Environmental groups claiming to represent 20 million people will mobilise their members should ministers water down climate commitments, they have warned.
Groups including the RSPB, National Trust and the RSPCA have written to the prime minister, Rishi Sunak, who has signalled his willingness to back away from green policies should the Conservatives stand to benefit from it electorally.
“We will not stand by whilst politicians use the environment as a political football. It is courage and leadership that we need now,” they said.
“In the past, we have mobilised many of our members collectively with extraordinary results, and our resolve to stand firm now against any and all attacks on this critical policy agenda remains absolute.”
Their warning comes after the Conservative party narrowly succeeded in holding on to the safe Uxbridge and South Ruislip seat in the byelection triggered by the former prime minister Boris Johnson’s departure from the Commons.
The constituency’s Conservative candidate, Steve Tuckwell, centred his campaign on opposition to the planned expansion of London’s ultra-low emission zone (Ulez), which is designed to reduce vehicle pollution in the capital, but which has also become a rallying point for opponents of the Labour London mayor, Sadiq Khan.
The result led some to suggest that there was political capital to be made for Tories concerned about the party’s disastrous polling in the run-up to next year’s general election, in exploiting so-called local wedge issues.
Despite polls showing broad public support for action on the environment, the perception that successfully mobilising anti-Ulez campaigners in Uxbridge to vote for the Tories – or, at least, to not vote for their opponents – has led some to identify the environment as one such wedge issue.
Since the byelection, Sunak has signalled that the government’s approach to its net zero by 2050 commitment will be malleable under his leadership, saying he will follow a “proportionate and pragmatic” course that “doesn’t unnecessarily give people more hassle and more costs in their lives”.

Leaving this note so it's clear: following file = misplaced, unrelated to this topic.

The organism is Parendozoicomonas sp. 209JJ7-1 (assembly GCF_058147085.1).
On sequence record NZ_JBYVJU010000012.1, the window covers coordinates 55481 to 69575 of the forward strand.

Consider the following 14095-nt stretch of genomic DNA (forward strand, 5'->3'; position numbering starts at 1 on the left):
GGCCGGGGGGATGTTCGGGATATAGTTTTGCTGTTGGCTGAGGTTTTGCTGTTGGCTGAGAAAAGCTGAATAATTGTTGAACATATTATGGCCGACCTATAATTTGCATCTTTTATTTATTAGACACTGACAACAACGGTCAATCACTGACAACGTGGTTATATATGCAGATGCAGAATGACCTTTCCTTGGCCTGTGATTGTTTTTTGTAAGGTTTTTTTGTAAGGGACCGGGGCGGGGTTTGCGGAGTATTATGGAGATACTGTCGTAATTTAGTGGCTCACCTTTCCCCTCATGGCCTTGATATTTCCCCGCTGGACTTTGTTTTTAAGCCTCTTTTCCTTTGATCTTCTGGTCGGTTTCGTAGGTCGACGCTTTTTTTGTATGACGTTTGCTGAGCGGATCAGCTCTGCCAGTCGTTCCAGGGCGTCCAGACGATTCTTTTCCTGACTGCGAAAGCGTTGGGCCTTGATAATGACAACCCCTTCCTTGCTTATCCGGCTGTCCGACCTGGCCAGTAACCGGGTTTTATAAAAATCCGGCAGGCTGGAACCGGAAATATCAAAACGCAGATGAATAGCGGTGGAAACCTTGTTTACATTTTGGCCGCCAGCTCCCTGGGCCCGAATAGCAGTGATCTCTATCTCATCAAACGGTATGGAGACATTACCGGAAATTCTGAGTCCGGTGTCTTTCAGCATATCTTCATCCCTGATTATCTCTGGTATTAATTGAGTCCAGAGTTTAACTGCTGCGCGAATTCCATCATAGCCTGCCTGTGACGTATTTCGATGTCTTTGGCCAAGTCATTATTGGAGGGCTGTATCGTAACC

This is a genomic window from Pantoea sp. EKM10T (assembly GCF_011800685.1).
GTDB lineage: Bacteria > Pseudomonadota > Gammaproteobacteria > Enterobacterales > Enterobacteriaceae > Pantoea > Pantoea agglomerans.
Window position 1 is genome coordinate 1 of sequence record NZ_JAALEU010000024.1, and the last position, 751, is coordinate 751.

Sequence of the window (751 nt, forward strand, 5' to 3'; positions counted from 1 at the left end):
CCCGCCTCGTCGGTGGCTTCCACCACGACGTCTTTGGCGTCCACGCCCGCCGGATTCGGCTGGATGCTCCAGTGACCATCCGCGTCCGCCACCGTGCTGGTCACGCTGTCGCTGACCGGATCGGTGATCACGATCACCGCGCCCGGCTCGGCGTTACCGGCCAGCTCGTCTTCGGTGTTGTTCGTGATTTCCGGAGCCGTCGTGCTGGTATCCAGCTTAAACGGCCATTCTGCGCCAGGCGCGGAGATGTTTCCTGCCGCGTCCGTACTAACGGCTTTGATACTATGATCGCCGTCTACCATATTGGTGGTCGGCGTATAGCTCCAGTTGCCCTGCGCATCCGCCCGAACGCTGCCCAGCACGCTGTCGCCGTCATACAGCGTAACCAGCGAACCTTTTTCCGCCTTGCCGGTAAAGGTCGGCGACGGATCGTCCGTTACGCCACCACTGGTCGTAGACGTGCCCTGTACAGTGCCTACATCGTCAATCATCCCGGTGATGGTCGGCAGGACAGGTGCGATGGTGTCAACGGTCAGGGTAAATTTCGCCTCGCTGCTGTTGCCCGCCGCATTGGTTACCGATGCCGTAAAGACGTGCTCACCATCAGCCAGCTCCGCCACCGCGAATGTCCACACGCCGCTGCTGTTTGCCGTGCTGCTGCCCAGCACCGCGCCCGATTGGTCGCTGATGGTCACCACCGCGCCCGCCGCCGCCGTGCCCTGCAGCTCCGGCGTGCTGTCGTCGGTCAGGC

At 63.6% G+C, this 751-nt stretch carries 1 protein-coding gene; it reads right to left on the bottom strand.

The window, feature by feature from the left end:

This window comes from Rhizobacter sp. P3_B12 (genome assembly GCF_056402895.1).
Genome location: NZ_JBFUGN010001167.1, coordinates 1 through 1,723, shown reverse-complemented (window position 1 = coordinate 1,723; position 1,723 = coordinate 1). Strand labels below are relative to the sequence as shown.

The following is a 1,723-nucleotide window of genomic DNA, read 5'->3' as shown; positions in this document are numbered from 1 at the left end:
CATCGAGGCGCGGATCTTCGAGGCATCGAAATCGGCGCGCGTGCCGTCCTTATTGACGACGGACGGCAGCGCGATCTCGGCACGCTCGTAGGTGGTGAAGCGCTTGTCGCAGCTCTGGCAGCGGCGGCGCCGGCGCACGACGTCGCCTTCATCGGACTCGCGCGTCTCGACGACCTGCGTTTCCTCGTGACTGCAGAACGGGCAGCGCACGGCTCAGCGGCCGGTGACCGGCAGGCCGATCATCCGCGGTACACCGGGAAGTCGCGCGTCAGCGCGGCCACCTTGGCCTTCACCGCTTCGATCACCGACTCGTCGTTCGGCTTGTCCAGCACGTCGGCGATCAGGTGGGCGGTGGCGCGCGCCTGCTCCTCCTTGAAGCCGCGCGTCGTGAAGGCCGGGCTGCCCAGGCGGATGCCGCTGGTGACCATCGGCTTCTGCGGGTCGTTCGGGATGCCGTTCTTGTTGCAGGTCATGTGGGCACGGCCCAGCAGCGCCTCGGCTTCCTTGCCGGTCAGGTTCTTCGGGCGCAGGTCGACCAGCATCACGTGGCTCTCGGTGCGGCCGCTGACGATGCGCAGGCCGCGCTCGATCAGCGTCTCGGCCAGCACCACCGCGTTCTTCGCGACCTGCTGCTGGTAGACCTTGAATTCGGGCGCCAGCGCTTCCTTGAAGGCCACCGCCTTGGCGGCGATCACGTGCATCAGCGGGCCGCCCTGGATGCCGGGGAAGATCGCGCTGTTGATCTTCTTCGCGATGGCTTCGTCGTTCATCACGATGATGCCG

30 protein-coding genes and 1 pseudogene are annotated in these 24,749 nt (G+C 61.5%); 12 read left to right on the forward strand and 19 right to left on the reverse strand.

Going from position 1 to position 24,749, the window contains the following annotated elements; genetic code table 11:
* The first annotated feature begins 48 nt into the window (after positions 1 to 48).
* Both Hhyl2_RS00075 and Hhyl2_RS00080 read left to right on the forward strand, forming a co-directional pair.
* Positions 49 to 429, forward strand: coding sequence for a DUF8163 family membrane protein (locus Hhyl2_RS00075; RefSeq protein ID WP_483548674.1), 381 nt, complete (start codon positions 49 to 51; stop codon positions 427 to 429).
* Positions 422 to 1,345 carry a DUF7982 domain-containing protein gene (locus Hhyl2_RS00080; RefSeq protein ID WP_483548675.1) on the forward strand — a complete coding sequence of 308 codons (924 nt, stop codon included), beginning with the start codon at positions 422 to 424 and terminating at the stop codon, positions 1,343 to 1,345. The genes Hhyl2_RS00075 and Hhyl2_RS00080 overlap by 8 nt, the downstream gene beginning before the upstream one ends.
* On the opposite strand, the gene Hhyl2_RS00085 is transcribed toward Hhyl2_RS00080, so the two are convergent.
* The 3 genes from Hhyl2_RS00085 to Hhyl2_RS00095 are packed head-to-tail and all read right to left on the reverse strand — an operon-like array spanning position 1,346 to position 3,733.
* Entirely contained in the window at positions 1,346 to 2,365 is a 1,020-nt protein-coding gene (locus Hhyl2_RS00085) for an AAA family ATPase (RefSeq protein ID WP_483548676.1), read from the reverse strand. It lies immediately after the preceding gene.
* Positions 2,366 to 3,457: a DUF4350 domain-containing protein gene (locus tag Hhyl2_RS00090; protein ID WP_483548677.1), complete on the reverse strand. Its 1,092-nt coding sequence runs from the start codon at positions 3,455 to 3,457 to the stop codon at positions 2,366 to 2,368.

In their letter to him, the coalition called for an urgent meeting to discuss the climate and environmental crises, as well as “public reassurances” on his intention to take action.
“There is no public mandate for a delay. It is, therefore, with deep alarm that we have read reports over the last few weeks of your government considering watering down its commitments on almost every front of environmental policy,” they told Sunak.
Speaking to BBC Radio 4’s Today programme on Saturday, the Woodland Trust chief executive, Darren Moorcroft, said it was “incumbent” on them to act. He said signatories of the letter would not be shy in speaking out in the run-up to the general election.
“We will make our voices heard with regard to how people should view any political party as it runs into the general election on what it is doing for the environment. So, instead of backtracking on environmental policies, we believe every political party that’s serious about winning should be setting out plans to get those good green jobs, to get cleaner air and seas to restore our natural environment.”
The letter will also serve as a warning to the Labour leader, Keir Starmer, who reacted to his party’s failure to secure Uxbridge and South Ruislip – which would have sat alongside simultaneous byelection defeats for the Tories in two other previously safe seats – by urging Khan to ‘reflect’ on the planned extension of Ulez.
https://www.theguardian.com/environment/2023/jul/29/nature-groups-prepared-to-mobilise-members-over-uk-climate-policy Nature groups prepared to ‘mobilise’ members over UK climate policy | Green politics